As this post goes live, we will be merely days away from returning ‘home’. Prior to our move and shortly after we arrived, we were prepared by our organisation for the initial challenges of change and cultural adjustment. Repatriating, we have found a gaping hole. There is very little support in preparing us for the transition ‘home’.
Repatriation is difficult to understand if you’ve never experienced it. Many people perceive returning expats (repats) as being overly nostalgic, affected, resentful and difficult to relate to at times. I mean, repats are returning ‘home’, so what’s so hard about it? Well, for us ‘home’ is where we have lived for the past few years. We have carved out lives here, we work here, have friends here and here is where our normal and familiar is.
Researching repatriation, I have discovered that the process of returning is extremely challenging for most. Most repats experience depression, anxiety, grief, isolation and reverse culture shock that may last for up to 12 months. Friends and family just wish you’d stop talking about your old life and get back to normal, back to reality. But what you really need will be their support, patience and understanding.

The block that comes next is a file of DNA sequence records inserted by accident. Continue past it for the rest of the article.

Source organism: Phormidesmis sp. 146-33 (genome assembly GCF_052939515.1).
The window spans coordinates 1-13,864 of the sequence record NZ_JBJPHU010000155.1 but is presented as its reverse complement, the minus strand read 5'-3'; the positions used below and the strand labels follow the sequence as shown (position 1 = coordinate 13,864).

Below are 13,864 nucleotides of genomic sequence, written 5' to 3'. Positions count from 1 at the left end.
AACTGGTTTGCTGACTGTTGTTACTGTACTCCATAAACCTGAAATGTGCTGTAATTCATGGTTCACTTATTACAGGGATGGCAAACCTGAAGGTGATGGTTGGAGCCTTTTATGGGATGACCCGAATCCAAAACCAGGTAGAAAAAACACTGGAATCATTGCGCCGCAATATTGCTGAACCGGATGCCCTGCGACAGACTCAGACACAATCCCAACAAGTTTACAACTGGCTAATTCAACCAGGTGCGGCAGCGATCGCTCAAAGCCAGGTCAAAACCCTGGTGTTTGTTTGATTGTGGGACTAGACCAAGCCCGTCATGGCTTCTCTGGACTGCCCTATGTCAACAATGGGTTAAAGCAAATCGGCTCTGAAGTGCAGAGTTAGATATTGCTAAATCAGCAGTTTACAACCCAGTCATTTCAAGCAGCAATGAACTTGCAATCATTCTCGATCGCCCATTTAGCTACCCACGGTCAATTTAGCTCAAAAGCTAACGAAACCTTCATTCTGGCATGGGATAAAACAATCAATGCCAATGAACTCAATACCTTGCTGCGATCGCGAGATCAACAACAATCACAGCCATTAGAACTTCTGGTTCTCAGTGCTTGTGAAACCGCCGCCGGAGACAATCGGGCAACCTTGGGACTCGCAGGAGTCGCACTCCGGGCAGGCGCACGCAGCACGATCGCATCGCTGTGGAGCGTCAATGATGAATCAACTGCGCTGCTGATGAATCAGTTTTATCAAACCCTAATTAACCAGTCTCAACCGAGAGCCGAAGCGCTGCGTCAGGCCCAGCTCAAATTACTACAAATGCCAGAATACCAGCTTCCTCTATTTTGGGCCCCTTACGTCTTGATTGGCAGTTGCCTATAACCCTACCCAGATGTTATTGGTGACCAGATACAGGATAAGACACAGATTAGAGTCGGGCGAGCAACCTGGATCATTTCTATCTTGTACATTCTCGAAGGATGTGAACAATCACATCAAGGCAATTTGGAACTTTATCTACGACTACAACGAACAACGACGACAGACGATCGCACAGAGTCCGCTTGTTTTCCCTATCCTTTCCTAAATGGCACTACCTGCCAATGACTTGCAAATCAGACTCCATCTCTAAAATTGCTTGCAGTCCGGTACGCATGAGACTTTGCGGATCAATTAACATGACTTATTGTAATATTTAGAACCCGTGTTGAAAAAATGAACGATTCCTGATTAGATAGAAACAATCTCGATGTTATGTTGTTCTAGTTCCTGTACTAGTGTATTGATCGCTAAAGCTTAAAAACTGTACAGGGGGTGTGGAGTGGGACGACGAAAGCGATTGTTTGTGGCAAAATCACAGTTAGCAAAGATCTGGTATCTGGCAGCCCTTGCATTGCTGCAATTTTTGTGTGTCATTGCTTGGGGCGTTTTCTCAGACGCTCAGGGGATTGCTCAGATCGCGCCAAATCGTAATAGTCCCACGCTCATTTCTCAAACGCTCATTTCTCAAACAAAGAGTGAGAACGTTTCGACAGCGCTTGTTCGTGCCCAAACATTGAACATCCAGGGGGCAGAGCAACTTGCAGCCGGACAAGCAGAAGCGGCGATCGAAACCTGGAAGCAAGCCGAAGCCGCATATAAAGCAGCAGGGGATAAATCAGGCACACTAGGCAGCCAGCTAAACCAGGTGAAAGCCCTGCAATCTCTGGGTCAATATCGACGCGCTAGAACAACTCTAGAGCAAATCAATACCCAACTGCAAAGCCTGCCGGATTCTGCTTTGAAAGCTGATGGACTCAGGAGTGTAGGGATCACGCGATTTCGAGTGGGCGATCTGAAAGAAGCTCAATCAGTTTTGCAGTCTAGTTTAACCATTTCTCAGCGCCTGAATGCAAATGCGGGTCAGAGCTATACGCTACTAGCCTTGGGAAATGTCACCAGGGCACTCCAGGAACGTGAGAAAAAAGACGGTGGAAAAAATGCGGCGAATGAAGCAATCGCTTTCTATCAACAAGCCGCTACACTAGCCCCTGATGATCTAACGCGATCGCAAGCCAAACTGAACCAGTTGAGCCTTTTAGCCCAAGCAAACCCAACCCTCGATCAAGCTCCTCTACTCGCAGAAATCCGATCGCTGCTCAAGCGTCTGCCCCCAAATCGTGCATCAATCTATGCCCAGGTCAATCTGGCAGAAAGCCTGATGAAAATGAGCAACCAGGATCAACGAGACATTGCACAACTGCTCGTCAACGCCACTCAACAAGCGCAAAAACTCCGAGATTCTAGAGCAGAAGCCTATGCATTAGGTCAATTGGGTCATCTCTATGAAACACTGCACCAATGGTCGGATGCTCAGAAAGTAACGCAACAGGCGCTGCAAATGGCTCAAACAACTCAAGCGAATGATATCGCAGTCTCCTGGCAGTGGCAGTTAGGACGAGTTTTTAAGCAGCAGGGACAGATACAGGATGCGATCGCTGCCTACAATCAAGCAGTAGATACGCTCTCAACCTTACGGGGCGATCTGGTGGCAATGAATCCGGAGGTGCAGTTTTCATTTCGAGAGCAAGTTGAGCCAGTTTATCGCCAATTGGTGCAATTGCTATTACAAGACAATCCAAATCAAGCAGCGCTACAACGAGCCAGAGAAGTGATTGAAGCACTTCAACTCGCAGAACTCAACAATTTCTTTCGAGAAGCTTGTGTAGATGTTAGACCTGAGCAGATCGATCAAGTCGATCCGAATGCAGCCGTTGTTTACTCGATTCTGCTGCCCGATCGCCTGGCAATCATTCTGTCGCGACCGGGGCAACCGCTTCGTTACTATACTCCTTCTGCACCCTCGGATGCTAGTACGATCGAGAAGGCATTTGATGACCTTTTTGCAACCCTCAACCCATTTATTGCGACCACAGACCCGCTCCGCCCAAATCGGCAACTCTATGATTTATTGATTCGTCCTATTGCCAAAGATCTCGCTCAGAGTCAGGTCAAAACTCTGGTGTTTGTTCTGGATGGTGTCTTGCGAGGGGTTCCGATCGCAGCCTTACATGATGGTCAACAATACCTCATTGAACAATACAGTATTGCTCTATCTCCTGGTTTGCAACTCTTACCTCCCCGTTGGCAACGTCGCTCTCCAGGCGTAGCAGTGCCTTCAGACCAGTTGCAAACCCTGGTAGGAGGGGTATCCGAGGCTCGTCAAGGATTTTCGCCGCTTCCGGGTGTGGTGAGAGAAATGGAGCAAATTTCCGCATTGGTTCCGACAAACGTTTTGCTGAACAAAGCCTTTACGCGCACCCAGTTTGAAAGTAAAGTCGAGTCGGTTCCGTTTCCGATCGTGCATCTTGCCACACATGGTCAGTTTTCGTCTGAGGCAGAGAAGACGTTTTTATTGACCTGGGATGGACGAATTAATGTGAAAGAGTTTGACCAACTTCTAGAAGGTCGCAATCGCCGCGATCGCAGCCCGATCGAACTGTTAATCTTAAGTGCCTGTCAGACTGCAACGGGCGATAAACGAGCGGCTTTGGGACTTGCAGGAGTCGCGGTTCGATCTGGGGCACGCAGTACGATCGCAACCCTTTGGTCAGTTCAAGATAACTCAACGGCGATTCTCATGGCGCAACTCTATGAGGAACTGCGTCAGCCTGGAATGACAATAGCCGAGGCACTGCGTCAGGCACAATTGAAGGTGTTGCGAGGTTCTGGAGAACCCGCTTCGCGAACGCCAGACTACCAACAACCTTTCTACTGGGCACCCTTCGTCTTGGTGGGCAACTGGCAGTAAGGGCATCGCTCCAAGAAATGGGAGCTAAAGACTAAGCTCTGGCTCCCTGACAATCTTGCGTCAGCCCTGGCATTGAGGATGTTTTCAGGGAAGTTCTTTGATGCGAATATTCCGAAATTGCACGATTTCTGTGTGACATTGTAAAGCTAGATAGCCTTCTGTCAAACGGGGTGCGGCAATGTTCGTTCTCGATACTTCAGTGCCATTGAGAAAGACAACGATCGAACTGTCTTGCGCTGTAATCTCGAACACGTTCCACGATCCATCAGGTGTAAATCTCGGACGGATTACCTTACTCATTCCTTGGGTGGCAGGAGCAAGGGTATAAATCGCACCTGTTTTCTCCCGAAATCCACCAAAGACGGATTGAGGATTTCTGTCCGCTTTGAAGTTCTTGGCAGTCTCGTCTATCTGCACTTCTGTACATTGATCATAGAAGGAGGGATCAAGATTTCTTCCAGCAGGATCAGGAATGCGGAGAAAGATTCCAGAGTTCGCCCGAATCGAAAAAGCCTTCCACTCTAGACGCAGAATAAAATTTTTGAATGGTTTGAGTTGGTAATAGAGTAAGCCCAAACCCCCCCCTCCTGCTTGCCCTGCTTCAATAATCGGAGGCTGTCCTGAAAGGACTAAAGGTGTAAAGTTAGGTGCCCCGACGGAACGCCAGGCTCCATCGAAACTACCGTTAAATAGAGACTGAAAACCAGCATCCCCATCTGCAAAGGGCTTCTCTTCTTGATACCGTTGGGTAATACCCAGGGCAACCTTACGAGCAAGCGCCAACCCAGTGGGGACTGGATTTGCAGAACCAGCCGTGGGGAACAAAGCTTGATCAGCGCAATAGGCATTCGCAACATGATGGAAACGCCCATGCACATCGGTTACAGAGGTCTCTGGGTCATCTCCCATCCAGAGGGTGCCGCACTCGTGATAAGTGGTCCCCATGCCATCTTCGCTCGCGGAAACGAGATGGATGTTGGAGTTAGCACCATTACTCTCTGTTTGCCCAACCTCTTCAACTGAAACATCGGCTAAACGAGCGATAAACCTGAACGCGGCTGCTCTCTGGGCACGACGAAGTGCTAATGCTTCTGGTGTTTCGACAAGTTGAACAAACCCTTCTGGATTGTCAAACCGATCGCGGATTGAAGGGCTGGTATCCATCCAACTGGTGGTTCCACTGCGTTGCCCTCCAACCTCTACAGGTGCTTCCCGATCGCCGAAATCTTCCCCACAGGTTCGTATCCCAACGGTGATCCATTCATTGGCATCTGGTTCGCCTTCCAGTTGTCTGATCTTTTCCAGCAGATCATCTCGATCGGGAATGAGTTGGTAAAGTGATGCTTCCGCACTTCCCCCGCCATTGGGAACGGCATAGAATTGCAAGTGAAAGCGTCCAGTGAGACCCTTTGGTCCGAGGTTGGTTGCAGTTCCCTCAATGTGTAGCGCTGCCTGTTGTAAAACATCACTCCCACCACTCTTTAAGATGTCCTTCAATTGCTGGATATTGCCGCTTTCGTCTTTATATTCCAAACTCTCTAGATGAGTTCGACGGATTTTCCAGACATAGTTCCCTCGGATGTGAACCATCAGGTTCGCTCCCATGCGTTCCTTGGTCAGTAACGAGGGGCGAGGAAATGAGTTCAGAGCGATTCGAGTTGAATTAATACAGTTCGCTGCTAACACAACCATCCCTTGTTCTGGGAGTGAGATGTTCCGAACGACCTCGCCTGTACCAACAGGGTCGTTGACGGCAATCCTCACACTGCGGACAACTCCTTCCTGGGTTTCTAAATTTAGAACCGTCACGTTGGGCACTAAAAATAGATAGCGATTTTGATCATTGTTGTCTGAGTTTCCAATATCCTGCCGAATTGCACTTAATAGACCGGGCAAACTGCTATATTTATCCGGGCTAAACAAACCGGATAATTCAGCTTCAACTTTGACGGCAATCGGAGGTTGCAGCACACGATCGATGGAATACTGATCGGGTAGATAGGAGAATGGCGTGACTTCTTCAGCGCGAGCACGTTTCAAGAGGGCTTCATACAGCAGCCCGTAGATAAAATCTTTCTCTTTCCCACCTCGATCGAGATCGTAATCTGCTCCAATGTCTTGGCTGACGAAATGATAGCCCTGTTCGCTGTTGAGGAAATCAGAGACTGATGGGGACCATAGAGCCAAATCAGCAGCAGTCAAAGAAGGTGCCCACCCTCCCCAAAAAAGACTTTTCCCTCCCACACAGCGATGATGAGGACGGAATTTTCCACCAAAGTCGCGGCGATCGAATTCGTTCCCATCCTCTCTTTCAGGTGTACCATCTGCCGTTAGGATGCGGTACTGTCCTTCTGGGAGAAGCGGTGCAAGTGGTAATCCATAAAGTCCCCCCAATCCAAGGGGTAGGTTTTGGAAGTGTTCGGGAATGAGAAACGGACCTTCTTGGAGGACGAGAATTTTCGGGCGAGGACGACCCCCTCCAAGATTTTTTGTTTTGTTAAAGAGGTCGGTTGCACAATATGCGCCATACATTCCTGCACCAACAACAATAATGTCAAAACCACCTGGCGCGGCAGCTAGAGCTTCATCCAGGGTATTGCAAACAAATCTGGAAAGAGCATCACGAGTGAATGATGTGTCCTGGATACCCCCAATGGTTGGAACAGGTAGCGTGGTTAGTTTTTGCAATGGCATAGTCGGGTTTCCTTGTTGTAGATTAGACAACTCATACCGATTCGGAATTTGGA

Friends and family have changed since we moved away due to life experiences, as have we. I am acutely aware that some friendships won’t last the test of reconnecting and that has to be ok. That’s life. Another stressor however, is how this next phase will affect and test our relationship as we move from being a single income family with pressures of life abroad to a double income family with the additional pressures of the everyday plus transitioning back to a Western culture. Relationship breakdowns are common within repat communities.
Having worked for only a short while during our posting, additional anxiety is emerging for me about returning to work. Have I lost my knowledge and skills and have I still ‘got it’? Will I cope with the long hours and a job that is mentally and emotionally demanding? How will I establish a work/life balance and not burn out? Will colleagues understand if I have a mini meltdown due to stress or anxiety about settling back into Australia (reverse culture shock)?
So. with all of this in mind, we cross our fingers and hope for a relatively smooth transition into our previous lives. I’ll keep you posted..